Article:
‘Sometimes it’s hard to be a woman!’ – your damn skippy Ms. Wynette! No one said it better 🙂 from time to time it feels as women, we have been offered the crappy end of the stick. It starts from a young age when no one ever tells you the joys that are ahead or that you are supposed to suck it all up with a stiff upper lip (no visible moustache please) and be careful not to put on any weight or heaven forbid show signs of aging!
I take my hat off to the women who have gone before us who were unable to openly discuss the delights of menopause – many of them probably thought they were just going mad and that this was pretty much the end of being someone who society values. I have noticed lately though that even now when I talk to other women about the joys of perimenopause, they are eager to talk but still in hushed tones!
It feels like you are just getting over the hormonal upheaval of childbirth and you finally shift that stubborn baby weight (I had my last child at 45) when the joys of perimenopause are upon you! it creeps up stealthily pretty much around your middle 🙂 It felt like almost overnight I was wearing a rubber ring. I remember looking in the mirror and thinking, ‘Where the heck did that come from?’ – it must be bad lighting! Lol.
Then there are the joys of hot flashes, mood swings, irrational anxiety, brain fog (that’s been a joy working in an environment where my colleagues forget nothing!) not to mention broken sleep, weight gain, and general all-round crappiness. Now, I know there will be some women who have been planted on this earth as aliens and have breezed through menopause without so much as a bead of sweat on their upper lip or an ounce of extra stuffing, however, that’s not been the case for everyone.
Reflecting back over my life, I realise I have been a slave to my hormones 🙂 From fairly bad PMT, PND and the like – the hormones in my body have been pretty unforgiving and may I add not very considerate! I often wonder how I have managed to stay married 🙂 Anyone who has had PND will know that it’s not something you can just snap out of – the hormonal imbalance took time and TLC to rectify.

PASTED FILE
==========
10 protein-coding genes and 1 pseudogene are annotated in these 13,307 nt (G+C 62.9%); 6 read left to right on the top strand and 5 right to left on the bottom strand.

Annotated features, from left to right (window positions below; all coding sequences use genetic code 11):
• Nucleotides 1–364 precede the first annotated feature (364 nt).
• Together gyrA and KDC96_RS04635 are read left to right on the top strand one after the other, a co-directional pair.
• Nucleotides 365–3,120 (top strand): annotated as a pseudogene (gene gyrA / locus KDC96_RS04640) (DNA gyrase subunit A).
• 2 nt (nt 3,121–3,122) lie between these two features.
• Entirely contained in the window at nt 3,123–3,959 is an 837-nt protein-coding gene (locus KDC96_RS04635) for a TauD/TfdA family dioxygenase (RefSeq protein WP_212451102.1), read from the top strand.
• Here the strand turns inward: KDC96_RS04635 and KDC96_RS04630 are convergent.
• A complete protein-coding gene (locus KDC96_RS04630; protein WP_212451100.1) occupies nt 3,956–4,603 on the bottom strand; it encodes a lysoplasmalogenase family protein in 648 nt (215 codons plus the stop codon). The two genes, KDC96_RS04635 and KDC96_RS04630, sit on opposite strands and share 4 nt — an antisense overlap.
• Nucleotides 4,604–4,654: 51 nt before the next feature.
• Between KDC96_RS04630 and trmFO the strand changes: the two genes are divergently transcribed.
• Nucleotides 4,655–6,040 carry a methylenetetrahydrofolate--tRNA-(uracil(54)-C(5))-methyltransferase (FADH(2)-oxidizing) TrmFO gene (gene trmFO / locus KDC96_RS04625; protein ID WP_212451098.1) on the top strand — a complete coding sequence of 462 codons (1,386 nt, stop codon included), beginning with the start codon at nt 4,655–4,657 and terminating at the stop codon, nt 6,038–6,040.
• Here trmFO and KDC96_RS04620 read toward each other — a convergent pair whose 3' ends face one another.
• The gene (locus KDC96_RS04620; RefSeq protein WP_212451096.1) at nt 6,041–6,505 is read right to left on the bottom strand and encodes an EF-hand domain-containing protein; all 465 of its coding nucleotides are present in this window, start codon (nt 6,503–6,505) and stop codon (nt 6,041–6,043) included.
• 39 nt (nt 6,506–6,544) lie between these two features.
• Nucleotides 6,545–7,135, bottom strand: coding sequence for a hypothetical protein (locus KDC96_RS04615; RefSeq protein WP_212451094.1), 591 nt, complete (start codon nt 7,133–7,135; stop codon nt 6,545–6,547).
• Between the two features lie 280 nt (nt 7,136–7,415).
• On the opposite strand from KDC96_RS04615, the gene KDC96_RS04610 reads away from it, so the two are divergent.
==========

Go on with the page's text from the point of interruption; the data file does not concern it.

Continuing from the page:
I did decide at the very onset of perimenopause though that I was not going to take any medication or HRT – God, me and a good diet were going to be enough. (no reflection on anyone who has had HRT – just not something I want to do) so, I decided I needed to look at what I ate and how it affected the symptoms and also exercise (which needs to be something I have fun with and don’t acknowledge as formal exercise – or I won’t do it! arms crossed in defiance)
I’m probably almost a year into perimenopause and to be quite honest some of the low points have been psychological rather than physical – erm, like admitting I’m getting older! Cycling has been a massive help in helping with a positive mental health outlook – I am even cycling in the rain which is a revelation to me as well most of my social circle. I know how to rock a pair of waterproof trousers. (Did I mention I have hair straighteners in 3 locations?!) and my hair is straight (hehe).
One of the worst symptoms was hot flashes – now I didn’t sweat (I have seen this in action and it is soooo not nice – just all of a sudden pouring with sweat) and for some reason, all of the women who it happened to felt they had to explain it. Mine was just feeling really, really hot like I must have been emitting gamma rays! it was worse at night – the duvet was on and off like a yo-yo (payback for my husband’s snoring). This is the first winter that I didn’t wear any thick jumpers for fear of cooking from the inside out. So, I decided that I wasn’t going to accept it as part of the package and to look at how what I was eating was contributing. Around the same time, I decided to cut out dairy in all its forms – and hey, presto I suddenly realised after about 2-3 weeks the hot flashes had stopped. and they haven’t come back.
I do my utmost to eat unprocessed foods and since going plant-based and dairy-free the rubber ring around my middle is decreasing! My hair and skin are looking better and my mood has improved. One unexpected response from my body since my dietary change has been its clear complaining when I eat something it doesn’t like – good or bad – my body tells me very quickly when I have ingested something its not keen on and I am able to eliminate it. (Our bodies are incredibly intuitive and powerful, but that’s another blog post).
My love of coffee is the last bastion of my old lifestyle that I just can’t let go of yet (but it does exacerbate anxiety) I am switching to fresh ground and not instant – so will let you know how I get on. My mood swings have calmed down (not sure if my husband would agree or the kids!) and I am beginning to see the positives in being at this stage of my life; no more monthly curse (great when planning trips and going on holiday!), being wiser and more thoughtful, having the desire to exercise more, walk, dance, learn and share, embrace past mistakes and move forward and generally appreciate life and re-evaluate it – and most importantly watch how fruit, vegetables, pulses, and nuts can change our bodies for the better.
I promise anyone in cyberspace who maybe even a little interested in how things progress that I will be honest if some things don’t work as well and would love to hear from others who have some great tips for rocking the menopause and coming out the other side looking and feeling amazing.